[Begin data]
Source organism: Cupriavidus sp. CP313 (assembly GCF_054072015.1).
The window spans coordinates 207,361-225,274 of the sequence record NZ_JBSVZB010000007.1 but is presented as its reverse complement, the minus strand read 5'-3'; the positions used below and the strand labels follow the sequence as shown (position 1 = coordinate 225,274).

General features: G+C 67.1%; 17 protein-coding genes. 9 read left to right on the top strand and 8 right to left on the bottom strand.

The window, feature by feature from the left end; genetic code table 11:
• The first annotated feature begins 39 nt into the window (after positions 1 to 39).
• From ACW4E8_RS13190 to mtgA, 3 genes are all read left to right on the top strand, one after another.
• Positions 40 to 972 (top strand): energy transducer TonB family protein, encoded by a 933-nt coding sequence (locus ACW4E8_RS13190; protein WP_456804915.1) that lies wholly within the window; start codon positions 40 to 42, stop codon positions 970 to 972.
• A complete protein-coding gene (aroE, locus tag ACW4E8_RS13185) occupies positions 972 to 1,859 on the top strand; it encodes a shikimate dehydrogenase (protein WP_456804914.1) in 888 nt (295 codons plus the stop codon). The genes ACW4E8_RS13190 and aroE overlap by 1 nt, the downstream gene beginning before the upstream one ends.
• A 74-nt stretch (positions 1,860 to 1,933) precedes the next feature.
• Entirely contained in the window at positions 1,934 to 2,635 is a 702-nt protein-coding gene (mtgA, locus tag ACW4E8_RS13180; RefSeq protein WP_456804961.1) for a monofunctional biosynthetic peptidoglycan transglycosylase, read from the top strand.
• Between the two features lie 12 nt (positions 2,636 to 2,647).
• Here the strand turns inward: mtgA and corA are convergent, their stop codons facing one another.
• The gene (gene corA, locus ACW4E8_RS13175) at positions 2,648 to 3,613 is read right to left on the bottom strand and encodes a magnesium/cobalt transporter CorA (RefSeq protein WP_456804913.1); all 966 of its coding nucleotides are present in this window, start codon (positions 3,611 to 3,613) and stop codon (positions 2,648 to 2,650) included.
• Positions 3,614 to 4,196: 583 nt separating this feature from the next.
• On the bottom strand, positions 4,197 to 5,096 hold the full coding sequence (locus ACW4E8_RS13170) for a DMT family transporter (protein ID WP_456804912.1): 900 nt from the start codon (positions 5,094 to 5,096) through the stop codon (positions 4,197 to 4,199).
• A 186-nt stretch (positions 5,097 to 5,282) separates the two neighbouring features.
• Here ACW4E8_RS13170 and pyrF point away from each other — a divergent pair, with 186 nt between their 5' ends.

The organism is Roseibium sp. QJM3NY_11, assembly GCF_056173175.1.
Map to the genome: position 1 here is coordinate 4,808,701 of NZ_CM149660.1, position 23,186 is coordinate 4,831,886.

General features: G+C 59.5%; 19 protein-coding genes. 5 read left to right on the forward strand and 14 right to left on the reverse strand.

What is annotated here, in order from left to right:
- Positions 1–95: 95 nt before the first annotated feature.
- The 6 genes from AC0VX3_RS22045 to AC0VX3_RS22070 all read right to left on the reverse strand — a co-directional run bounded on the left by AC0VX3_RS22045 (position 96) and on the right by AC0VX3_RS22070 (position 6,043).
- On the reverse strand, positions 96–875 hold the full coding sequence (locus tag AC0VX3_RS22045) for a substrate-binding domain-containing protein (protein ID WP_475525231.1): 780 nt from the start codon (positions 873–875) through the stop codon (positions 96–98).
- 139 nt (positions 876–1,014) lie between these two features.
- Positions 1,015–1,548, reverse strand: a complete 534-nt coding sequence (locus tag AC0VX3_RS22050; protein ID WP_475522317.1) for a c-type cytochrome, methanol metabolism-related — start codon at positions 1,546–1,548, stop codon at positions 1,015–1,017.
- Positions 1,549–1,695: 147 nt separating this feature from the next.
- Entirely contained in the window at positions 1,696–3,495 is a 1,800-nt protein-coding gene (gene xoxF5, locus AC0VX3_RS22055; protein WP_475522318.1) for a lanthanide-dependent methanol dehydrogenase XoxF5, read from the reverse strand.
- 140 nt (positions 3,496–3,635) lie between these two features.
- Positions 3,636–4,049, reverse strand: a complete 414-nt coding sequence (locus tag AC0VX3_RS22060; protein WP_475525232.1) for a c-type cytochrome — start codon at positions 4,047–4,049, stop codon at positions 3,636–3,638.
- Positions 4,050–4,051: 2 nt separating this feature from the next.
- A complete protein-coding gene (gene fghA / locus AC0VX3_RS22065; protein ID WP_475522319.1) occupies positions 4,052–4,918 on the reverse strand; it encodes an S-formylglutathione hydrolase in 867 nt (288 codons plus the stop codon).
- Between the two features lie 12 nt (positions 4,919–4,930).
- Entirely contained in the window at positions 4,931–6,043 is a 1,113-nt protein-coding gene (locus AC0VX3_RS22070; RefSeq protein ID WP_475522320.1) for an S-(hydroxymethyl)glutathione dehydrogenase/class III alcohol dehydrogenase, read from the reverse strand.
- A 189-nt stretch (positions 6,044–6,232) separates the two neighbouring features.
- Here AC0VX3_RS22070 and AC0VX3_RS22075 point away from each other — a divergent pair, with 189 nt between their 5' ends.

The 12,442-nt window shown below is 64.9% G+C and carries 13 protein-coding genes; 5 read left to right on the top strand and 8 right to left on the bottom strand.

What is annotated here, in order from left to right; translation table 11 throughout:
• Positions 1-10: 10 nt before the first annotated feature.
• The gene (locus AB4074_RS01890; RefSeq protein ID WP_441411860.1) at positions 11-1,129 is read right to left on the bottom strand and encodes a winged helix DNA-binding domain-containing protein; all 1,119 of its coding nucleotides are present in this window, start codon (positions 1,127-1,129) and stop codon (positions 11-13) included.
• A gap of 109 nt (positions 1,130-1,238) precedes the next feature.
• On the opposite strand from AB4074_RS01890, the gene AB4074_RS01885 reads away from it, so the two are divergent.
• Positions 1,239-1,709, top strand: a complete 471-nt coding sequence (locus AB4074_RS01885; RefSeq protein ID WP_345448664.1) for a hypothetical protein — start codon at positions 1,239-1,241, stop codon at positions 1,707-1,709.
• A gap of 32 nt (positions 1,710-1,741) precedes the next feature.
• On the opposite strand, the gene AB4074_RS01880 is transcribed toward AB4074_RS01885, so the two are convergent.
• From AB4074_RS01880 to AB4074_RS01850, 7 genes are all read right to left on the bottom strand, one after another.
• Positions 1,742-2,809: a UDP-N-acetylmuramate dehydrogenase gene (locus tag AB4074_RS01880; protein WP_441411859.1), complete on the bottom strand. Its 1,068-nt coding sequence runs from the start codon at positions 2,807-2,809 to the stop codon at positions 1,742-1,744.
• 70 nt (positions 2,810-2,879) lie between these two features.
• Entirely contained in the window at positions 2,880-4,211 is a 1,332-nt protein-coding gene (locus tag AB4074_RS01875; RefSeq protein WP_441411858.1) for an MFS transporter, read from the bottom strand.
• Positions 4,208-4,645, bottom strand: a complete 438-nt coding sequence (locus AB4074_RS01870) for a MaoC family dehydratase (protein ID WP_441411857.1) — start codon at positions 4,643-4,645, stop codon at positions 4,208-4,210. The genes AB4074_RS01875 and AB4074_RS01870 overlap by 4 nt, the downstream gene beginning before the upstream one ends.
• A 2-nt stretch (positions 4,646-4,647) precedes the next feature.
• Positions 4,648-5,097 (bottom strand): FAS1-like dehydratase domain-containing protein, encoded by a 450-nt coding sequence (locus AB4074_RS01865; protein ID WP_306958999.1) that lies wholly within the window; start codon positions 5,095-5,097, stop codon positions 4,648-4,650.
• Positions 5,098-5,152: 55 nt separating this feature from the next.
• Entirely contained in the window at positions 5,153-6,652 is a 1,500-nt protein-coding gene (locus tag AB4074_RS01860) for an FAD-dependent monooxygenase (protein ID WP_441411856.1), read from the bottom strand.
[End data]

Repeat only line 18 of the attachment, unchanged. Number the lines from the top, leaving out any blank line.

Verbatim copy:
The organism is Roseibium sp. QJM3NY_11, assembly GCF_056173175.1.